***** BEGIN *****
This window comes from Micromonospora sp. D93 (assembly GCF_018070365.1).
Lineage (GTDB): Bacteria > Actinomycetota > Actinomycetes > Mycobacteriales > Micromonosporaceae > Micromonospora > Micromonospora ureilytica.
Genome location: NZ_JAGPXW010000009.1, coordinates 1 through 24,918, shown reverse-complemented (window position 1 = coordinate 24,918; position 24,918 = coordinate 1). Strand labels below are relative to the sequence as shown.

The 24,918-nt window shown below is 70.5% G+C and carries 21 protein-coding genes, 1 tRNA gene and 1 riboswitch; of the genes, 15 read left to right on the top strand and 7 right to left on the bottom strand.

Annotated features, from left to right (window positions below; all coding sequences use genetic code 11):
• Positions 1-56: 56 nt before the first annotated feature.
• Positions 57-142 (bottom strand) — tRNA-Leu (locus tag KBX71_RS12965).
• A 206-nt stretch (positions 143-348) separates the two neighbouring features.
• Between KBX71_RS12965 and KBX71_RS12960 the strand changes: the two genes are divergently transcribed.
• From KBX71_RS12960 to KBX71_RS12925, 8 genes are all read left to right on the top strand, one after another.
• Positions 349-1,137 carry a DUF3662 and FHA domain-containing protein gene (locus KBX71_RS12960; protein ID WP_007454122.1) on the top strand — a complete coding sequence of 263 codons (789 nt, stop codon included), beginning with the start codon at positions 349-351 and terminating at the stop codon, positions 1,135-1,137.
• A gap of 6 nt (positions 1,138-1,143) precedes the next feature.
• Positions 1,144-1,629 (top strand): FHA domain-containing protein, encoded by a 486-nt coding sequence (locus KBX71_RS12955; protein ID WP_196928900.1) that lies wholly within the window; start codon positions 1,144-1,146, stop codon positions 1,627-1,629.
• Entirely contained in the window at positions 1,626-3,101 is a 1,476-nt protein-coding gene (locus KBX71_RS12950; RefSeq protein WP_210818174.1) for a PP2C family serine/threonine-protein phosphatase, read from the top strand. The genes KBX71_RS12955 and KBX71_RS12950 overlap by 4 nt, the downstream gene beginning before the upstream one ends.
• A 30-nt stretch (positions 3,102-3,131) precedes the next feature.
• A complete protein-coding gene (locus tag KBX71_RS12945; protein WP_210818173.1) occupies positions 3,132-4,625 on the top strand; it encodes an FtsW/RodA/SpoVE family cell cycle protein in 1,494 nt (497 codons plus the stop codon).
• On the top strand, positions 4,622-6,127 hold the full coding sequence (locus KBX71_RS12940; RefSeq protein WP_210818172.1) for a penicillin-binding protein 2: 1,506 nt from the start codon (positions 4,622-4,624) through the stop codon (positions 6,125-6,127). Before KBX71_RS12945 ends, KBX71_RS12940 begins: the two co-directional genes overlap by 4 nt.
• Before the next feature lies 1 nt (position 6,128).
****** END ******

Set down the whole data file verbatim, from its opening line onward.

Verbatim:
This window comes from Micromonospora sp. D93 (assembly GCF_018070365.1).
Lineage (GTDB): Bacteria > Actinomycetota > Actinomycetes > Mycobacteriales > Micromonosporaceae > Micromonospora > Micromonospora ureilytica.
Genome location: NZ_JAGPXW010000009.1, coordinates 1 through 24,918, shown reverse-complemented (window position 1 = coordinate 24,918; position 24,918 = coordinate 1). Strand labels below are relative to the sequence as shown.

The 24,918-nt window shown below is 70.5% G+C and carries 21 protein-coding genes, 1 tRNA gene and 1 riboswitch; of the genes, 15 read left to right on the top strand and 7 right to left on the bottom strand.

Annotated features, from left to right (window positions below; all coding sequences use genetic code 11):
• Positions 1-56: 56 nt before the first annotated feature.
• Positions 57-142 (bottom strand) — tRNA-Leu (locus tag KBX71_RS12965).
• A 206-nt stretch (positions 143-348) separates the two neighbouring features.
• Between KBX71_RS12965 and KBX71_RS12960 the strand changes: the two genes are divergently transcribed.
• From KBX71_RS12960 to KBX71_RS12925, 8 genes are all read left to right on the top strand, one after another.
• Positions 349-1,137 carry a DUF3662 and FHA domain-containing protein gene (locus KBX71_RS12960; protein ID WP_007454122.1) on the top strand — a complete coding sequence of 263 codons (789 nt, stop codon included), beginning with the start codon at positions 349-351 and terminating at the stop codon, positions 1,135-1,137.
• A gap of 6 nt (positions 1,138-1,143) precedes the next feature.
• Positions 1,144-1,629 (top strand): FHA domain-containing protein, encoded by a 486-nt coding sequence (locus KBX71_RS12955; protein ID WP_196928900.1) that lies wholly within the window; start codon positions 1,144-1,146, stop codon positions 1,627-1,629.
• Entirely contained in the window at positions 1,626-3,101 is a 1,476-nt protein-coding gene (locus KBX71_RS12950; RefSeq protein WP_210818174.1) for a PP2C family serine/threonine-protein phosphatase, read from the top strand. The genes KBX71_RS12955 and KBX71_RS12950 overlap by 4 nt, the downstream gene beginning before the upstream one ends.
• A 30-nt stretch (positions 3,102-3,131) precedes the next feature.
• A complete protein-coding gene (locus tag KBX71_RS12945; protein WP_210818173.1) occupies positions 3,132-4,625 on the top strand; it encodes an FtsW/RodA/SpoVE family cell cycle protein in 1,494 nt (497 codons plus the stop codon).
• On the top strand, positions 4,622-6,127 hold the full coding sequence (locus KBX71_RS12940; RefSeq protein WP_210818172.1) for a penicillin-binding protein 2: 1,506 nt from the start codon (positions 4,622-4,624) through the stop codon (positions 6,125-6,127). Before KBX71_RS12945 ends, KBX71_RS12940 begins: the two co-directional genes overlap by 4 nt.
• Before the next feature lies 1 nt (position 6,128).